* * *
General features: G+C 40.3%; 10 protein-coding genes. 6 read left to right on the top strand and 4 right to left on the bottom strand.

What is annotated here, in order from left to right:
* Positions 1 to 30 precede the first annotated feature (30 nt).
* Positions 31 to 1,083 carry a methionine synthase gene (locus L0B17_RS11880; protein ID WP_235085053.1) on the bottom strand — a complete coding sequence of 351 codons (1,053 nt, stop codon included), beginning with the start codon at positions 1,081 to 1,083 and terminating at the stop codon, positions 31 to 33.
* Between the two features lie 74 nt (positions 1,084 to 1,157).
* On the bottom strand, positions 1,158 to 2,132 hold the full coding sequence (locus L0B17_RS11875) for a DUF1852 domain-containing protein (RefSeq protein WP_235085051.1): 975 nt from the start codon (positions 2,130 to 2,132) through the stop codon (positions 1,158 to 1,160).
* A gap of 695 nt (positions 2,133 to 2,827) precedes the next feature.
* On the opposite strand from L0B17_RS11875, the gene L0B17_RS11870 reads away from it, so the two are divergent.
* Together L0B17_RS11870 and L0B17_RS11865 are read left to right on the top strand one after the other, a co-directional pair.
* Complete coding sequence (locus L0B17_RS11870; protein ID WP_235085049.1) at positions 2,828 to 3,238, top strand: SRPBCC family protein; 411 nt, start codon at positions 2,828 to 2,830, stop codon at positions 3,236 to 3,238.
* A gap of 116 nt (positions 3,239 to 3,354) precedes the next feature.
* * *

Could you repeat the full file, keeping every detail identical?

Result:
General features: G+C 40.3%; 10 protein-coding genes. 6 read left to right on the top strand and 4 right to left on the bottom strand.

What is annotated here, in order from left to right:
* Positions 1 to 30 precede the first annotated feature (30 nt).
* Positions 31 to 1,083 carry a methionine synthase gene (locus L0B17_RS11880; protein ID WP_235085053.1) on the bottom strand — a complete coding sequence of 351 codons (1,053 nt, stop codon included), beginning with the start codon at positions 1,081 to 1,083 and terminating at the stop codon, positions 31 to 33.
* Between the two features lie 74 nt (positions 1,084 to 1,157).
* On the bottom strand, positions 1,158 to 2,132 hold the full coding sequence (locus L0B17_RS11875) for a DUF1852 domain-containing protein (RefSeq protein WP_235085051.1): 975 nt from the start codon (positions 2,130 to 2,132) through the stop codon (positions 1,158 to 1,160).
* A gap of 695 nt (positions 2,133 to 2,827) precedes the next feature.
* On the opposite strand from L0B17_RS11875, the gene L0B17_RS11870 reads away from it, so the two are divergent.
* Together L0B17_RS11870 and L0B17_RS11865 are read left to right on the top strand one after the other, a co-directional pair.
* Complete coding sequence (locus L0B17_RS11870; protein ID WP_235085049.1) at positions 2,828 to 3,238, top strand: SRPBCC family protein; 411 nt, start codon at positions 2,828 to 2,830, stop codon at positions 3,236 to 3,238.
* A gap of 116 nt (positions 3,239 to 3,354) precedes the next feature.